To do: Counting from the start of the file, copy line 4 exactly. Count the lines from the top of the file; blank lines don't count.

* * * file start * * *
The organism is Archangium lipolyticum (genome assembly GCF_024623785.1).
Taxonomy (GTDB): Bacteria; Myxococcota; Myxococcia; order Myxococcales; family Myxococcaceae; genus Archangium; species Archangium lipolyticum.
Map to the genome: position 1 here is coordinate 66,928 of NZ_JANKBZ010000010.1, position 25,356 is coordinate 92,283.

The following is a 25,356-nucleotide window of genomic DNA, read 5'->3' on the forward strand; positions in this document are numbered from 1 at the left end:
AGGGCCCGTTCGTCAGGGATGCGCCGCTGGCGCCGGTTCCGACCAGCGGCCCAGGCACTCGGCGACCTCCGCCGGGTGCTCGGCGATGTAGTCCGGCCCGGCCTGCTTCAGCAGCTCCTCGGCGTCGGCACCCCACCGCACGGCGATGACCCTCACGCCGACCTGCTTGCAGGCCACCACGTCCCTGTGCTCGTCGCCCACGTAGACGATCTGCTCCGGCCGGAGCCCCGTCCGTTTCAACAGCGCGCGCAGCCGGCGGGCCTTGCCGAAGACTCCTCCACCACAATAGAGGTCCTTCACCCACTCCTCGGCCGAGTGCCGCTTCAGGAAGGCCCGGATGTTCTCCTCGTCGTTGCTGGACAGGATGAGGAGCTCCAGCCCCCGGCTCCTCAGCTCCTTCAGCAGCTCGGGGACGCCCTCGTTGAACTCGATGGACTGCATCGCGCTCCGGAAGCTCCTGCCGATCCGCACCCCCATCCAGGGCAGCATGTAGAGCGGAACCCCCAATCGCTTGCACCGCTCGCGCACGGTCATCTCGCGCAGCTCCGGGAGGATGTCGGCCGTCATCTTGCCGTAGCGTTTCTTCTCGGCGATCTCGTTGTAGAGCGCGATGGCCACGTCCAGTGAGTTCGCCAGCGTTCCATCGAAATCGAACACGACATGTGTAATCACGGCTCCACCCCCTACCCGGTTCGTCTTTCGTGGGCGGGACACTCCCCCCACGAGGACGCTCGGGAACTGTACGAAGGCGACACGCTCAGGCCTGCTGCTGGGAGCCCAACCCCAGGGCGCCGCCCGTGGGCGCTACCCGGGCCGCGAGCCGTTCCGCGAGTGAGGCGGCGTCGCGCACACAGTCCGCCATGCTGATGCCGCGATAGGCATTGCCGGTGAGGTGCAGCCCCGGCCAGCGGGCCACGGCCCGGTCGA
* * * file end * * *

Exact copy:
The following is a 25,356-nucleotide window of genomic DNA, read 5'->3' on the forward strand; positions in this document are numbered from 1 at the left end: